For at least four decades, scientists have been warning political leaders that we are burning fossil fuels at a rate that will lead to a planetary catastrophe. In spite of these warnings, effective reductions in fossil fuel burning have not occurred, and the concentration of CO2 in the atmosphere has increased from about 335 ppm in 1980 to about 417 ppm in 2021.
It’s almost certainly too late to avoid planetary disaster—a fact which is especially agonizing for the scientists who have spent decades warning business and political leaders of the likely outcome of our current stupidity.
In my 2017 article, “Climate Change Challenges the Human Imagination,” I quoted author Jeff VanderMeer, who said, “The normal way of dealing with issues can’t be brought to bear on this issue [climate change]. … There is paralysis at the institutional level. … One thing fiction can do is make visible what is often invisible to us.”
One new example of the type of fiction that VanderMeer is talking about is the Netflix movie Don’t Look Up. Although the plot concerns the threat posed by an approaching comet, the movie is clearly an allegory about the threat of global climate change.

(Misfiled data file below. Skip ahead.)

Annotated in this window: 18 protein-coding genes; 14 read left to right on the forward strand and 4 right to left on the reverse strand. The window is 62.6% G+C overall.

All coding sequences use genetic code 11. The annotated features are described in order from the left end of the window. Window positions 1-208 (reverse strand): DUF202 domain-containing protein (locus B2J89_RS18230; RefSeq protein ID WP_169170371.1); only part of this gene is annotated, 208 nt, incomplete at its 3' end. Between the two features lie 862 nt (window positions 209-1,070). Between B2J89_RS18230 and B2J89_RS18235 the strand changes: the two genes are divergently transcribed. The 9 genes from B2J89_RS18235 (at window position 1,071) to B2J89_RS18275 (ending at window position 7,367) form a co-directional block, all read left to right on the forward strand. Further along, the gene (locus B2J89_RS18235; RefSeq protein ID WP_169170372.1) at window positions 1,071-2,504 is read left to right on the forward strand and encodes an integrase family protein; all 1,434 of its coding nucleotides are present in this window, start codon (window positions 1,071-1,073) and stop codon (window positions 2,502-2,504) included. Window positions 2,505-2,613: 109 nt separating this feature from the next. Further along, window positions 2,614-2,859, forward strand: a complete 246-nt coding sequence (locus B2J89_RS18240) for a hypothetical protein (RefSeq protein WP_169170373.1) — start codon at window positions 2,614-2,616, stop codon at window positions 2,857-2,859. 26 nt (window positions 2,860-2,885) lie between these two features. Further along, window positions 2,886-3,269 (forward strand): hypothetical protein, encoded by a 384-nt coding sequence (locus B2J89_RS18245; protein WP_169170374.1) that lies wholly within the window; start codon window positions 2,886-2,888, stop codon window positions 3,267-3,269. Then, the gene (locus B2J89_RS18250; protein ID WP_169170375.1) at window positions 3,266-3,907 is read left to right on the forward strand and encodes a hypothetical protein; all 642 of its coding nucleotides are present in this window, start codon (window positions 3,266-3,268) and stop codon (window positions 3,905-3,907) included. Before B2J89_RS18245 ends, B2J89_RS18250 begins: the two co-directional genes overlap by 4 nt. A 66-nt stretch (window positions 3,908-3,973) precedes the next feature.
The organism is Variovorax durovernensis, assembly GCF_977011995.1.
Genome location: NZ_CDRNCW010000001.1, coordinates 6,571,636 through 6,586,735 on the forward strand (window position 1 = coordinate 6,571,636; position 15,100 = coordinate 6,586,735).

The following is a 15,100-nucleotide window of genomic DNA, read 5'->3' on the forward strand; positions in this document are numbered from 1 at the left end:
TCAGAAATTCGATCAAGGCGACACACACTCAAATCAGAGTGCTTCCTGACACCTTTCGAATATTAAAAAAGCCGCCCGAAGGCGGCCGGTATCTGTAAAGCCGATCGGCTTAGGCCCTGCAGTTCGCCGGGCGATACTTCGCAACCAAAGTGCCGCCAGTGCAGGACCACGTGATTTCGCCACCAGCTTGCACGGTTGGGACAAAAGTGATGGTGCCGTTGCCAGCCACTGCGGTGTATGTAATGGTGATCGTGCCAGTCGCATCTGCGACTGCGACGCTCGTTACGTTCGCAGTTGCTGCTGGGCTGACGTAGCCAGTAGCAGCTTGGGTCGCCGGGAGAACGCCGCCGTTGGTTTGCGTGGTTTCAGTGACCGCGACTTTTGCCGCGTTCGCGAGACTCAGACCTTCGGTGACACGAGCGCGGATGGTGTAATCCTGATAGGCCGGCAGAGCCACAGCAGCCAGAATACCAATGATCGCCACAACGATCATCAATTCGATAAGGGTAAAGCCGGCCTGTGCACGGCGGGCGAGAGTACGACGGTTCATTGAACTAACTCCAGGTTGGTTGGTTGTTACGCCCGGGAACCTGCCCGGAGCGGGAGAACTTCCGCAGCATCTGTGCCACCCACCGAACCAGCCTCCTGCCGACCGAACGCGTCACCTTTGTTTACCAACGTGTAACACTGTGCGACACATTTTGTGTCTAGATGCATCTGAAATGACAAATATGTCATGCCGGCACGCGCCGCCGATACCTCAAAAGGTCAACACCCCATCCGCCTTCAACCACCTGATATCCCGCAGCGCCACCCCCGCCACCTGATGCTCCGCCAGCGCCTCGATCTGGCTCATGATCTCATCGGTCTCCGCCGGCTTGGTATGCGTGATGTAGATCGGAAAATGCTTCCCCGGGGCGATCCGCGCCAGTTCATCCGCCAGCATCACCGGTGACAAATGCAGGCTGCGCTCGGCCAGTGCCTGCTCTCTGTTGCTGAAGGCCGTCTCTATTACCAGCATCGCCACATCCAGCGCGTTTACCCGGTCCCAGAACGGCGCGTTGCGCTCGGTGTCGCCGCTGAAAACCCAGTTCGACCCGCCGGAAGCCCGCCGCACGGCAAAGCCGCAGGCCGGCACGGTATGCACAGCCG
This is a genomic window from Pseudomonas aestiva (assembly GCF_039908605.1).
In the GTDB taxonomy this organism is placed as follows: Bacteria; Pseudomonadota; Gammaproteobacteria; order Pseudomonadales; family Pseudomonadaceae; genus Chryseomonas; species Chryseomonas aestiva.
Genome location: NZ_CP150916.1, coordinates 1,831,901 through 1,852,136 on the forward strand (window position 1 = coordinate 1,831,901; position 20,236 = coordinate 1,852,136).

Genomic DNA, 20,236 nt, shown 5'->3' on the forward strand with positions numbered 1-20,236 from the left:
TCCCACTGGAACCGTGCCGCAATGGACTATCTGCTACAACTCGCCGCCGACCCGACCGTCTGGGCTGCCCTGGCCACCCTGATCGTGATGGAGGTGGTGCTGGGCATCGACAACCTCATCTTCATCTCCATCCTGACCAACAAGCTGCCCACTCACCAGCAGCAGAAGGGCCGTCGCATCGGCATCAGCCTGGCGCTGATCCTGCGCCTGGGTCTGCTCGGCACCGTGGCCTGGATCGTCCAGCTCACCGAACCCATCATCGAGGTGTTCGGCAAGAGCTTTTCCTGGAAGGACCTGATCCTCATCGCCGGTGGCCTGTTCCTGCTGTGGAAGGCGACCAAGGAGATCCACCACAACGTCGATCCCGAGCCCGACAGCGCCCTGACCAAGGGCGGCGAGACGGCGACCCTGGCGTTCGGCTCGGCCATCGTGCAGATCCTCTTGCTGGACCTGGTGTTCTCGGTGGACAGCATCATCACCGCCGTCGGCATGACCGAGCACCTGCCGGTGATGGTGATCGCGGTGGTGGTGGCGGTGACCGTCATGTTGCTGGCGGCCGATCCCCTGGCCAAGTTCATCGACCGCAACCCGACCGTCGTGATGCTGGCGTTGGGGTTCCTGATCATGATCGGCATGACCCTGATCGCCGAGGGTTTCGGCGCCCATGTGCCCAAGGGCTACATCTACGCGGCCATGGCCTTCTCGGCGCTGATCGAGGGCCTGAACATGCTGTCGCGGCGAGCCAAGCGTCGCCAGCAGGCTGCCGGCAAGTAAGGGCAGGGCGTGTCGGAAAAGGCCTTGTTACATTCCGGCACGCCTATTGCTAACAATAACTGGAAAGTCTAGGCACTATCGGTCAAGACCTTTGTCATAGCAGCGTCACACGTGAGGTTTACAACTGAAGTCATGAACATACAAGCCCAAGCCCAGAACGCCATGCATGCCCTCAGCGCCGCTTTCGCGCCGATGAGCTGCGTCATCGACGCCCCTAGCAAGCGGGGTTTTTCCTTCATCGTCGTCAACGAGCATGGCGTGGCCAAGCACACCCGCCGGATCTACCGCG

An aside about a graphic novel from 1942
Before discussing the movie in depth, I can’t resist a tangential comment concerning a classic 1942 comic book, the Tintin adventure called L’Étoile Mystérieuse. Translated into English as The Shooting Star, the graphic novel’s plot prefigures the calamity depicted in Don’t Look Up.
In the Tintin story, Professor Decimus Phostle (Hippolyte Calys in the French version) looks through his telescope and discovers a planetary object hurtling toward the earth. Professor Phostle is understandably alarmed at the impending catastrophe, but most of the people who hear his warnings don’t take them seriously.
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